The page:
Business News

Photo: CTK

In Business News this week: the government presents its anti-crisis plan hot on the heels of a shares and currency meltdown; the home loans market shows deeper signs of suffering; a potential rival to ČEZ shapes up; and the energy giant seeks to change its image.

Second slice of Anti-Crisis Plan unveiled

Photo: CTK
The government fleshed out its measures to cushion the impact of the world financial crisis by unveiling its National Anti-Crisis Plan. The plan, drawn up by its special team of advisors and costed at 41.5 billion crowns, was approved by ministers on Monday. Its main elements are cutting firms’ social security costs, faster tax write offs for equipment purchases, scrapping sales tax on new cars and government guarantees for loans to small and mid-sized companies. Employees will pay lower social charges, have greater opportunities for re-training at work, but face being dismissed with one months’s notice instead of two. The latest moves should compliment the first round of measures unveiled in December, but they still have to be passed by Parliament. Presenting the steps Wednesday, Prime Minister Mirek Topolánek said the overall package will give the economy a 180 billion crown, or around 7.8 billion dollar, stimulus but will make a 74 billion crown hole in the budget. The boost represents 4.7 percent of Gross Domestic Product.

Package preceded by shares and crown nosedive

The timing could not have been better - or worse - with the crown taking a battering and shares plunging on the Prague Stock Exchange the day before the crisis plan presentation. Warnings from a top credit ratings company that banks which have made loans in Central Europe could be exposed to serious defaults on repayments sparked the damage. The crown fell to nearly 30 crowns per euro, a more than three year low, on Tuesday and also dramatically weakened against the dollar. Some newspapers talked of a massacre after shares nosedived. The key PX index fell 6.8 percent to its lowest level since 2003, with banks among the biggest losers.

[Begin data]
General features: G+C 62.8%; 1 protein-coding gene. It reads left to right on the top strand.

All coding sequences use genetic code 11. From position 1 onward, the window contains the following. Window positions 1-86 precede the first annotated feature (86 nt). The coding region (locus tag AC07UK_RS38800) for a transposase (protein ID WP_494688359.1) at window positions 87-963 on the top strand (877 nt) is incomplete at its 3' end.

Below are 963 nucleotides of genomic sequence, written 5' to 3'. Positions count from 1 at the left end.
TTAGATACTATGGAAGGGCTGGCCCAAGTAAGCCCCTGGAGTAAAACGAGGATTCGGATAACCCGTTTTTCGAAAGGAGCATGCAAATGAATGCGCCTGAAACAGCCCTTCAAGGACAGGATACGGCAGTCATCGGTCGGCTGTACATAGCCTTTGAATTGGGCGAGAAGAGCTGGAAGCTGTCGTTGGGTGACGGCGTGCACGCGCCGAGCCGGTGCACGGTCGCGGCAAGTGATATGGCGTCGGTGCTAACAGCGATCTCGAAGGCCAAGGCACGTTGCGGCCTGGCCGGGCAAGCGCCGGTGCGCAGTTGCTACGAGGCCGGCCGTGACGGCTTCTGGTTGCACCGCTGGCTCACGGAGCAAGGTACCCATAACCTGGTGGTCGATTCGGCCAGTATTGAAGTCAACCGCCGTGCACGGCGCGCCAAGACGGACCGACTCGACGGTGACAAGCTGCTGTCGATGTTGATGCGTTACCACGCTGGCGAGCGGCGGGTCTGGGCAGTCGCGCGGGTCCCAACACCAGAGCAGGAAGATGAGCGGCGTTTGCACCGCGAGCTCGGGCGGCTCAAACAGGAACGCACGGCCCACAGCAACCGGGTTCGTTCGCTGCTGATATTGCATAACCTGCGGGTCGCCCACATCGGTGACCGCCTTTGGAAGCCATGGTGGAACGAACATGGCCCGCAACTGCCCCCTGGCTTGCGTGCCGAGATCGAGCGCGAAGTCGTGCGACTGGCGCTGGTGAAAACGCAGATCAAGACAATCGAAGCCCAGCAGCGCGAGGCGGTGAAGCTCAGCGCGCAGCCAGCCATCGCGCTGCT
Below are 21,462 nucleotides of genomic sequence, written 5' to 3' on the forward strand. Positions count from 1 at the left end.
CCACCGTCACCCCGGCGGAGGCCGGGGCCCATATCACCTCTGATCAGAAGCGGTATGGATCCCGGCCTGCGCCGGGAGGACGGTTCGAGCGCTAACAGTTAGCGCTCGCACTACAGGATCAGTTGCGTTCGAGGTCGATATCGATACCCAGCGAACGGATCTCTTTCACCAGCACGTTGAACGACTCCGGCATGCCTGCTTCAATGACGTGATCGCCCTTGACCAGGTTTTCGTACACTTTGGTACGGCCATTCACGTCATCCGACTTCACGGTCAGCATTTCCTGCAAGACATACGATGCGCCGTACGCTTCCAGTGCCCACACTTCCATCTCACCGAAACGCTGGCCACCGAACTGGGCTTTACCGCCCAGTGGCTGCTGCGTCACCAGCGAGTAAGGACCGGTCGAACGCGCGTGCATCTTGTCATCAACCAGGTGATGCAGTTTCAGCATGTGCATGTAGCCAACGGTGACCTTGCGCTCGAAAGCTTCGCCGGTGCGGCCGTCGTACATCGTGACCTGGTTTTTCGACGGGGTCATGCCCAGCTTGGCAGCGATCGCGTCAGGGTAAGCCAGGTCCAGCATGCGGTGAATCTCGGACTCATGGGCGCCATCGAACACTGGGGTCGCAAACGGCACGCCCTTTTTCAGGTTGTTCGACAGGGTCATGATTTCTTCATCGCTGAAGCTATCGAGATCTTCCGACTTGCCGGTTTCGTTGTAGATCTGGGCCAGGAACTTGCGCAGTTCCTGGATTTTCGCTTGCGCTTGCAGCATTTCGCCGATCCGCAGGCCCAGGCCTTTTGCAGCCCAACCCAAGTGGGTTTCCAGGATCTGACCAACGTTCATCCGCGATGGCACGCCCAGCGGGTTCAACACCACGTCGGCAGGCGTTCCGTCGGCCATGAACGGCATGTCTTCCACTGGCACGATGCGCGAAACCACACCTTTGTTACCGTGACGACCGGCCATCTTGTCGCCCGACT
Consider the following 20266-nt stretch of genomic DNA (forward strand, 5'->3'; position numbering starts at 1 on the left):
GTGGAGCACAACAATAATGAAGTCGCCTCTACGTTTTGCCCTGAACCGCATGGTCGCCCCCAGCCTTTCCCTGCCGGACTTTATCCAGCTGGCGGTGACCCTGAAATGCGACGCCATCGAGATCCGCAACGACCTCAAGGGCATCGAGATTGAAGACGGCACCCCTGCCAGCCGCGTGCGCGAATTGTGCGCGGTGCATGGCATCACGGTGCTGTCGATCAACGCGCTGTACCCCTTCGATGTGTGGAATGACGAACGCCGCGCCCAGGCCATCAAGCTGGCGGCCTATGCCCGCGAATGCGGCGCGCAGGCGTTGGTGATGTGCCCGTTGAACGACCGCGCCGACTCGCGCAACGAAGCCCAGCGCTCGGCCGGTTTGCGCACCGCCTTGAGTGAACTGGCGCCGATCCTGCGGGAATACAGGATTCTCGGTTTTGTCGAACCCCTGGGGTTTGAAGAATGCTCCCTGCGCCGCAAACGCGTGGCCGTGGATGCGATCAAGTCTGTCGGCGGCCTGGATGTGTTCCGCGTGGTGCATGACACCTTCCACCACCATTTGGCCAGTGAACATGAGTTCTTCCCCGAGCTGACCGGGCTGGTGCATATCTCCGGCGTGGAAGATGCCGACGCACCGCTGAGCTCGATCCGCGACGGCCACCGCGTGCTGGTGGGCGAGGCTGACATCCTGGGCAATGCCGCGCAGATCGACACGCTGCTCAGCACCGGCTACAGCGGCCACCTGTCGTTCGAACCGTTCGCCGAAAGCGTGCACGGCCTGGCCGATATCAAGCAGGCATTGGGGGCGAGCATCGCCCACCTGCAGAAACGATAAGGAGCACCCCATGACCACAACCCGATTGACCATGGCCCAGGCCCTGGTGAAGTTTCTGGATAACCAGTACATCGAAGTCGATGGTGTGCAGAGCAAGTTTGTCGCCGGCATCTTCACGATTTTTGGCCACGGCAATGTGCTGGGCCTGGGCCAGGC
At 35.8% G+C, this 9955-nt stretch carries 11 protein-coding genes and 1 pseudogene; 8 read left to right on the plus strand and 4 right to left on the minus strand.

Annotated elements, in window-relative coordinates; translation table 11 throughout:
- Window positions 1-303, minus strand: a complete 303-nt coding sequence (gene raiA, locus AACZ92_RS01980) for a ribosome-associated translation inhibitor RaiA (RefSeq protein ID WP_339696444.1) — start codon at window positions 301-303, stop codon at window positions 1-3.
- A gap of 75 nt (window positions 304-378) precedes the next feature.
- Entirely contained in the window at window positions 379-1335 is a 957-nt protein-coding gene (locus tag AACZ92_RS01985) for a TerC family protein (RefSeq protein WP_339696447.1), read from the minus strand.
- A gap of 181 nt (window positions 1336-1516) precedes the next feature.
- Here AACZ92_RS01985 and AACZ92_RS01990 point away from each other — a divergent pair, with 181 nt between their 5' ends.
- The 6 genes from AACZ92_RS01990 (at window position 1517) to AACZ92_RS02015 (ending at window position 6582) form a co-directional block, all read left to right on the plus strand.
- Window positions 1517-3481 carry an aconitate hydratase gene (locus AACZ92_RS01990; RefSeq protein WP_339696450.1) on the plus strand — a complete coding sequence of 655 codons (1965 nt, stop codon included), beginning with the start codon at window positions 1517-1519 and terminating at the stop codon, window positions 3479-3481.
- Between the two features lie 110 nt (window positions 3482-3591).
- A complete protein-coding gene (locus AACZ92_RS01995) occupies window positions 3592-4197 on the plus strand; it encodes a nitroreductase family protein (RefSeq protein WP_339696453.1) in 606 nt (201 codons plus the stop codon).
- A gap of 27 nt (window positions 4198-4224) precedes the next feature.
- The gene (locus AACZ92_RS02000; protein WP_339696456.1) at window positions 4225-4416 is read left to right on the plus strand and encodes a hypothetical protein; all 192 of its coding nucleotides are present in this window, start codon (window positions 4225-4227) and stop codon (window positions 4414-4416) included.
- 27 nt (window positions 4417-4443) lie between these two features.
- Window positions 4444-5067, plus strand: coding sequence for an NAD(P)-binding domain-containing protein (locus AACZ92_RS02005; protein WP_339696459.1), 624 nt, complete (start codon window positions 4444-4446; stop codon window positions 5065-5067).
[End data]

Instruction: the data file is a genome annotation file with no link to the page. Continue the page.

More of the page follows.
Home loans feel crisis chill

Photo: Štěpánka Budková
The once booming mortgage market has also been hit hard according to January figures. The volume of home loans was down 44 percent compared with the same month a year earlier, Hypoindex, which monitors the Czech Republic’s nine biggest lenders, reported. Analysts say business is down because banks are more choosey about their lending and some buyers are waiting for prices to bottom out before they make their move. The mortgage market already began to slide last year with the overall level of loans dropping to less than four billion euros from a record five billion euros in 2007.

PPF Group fuels energy competition

Photo: Archive of Radio Prague
A potential heavyweight rival to Czech energy giant ČEZ was officially unveiled Monday in the form of a new joint venture between the Czech-Slovak investment group J&T and the PPF group. PPF Group says it has bought a 40 percent stake of a new company, largely created out of J&T’s energy assets. These include just over 40 percent of Prague electricity distributor Pražská Energetika, ownership of Pilsen heat and electricity producer Plzeňská Energetika and a series of heat and power companies dotted across the country. With PPF backing, the new company says it will seek to bolster its existing position as the biggest domestic rival to ČEZ with plans to invest between 10 billion and 20 billion crowns on buying up and building new energy plants in the next few years. PPF’s biggest shareholder is the richest Czech, Petr Kellner.

While ČEZ waives payments for jobless

ČEZ meanwhile seems to be trying to sweeten its image, tarnished by steep electricity price rises and high management bonuses in recent years. As part of its anti-crisis effort, it is offering to waive one quarter’s electricity pre-payments for customers who lose their jobs, as long as they meet certain conditions. Based on insurance cover taken out by the company, the offer should take effect from March and should run to the end of the year. But ČEZ says it could prolong it if the crisis continues.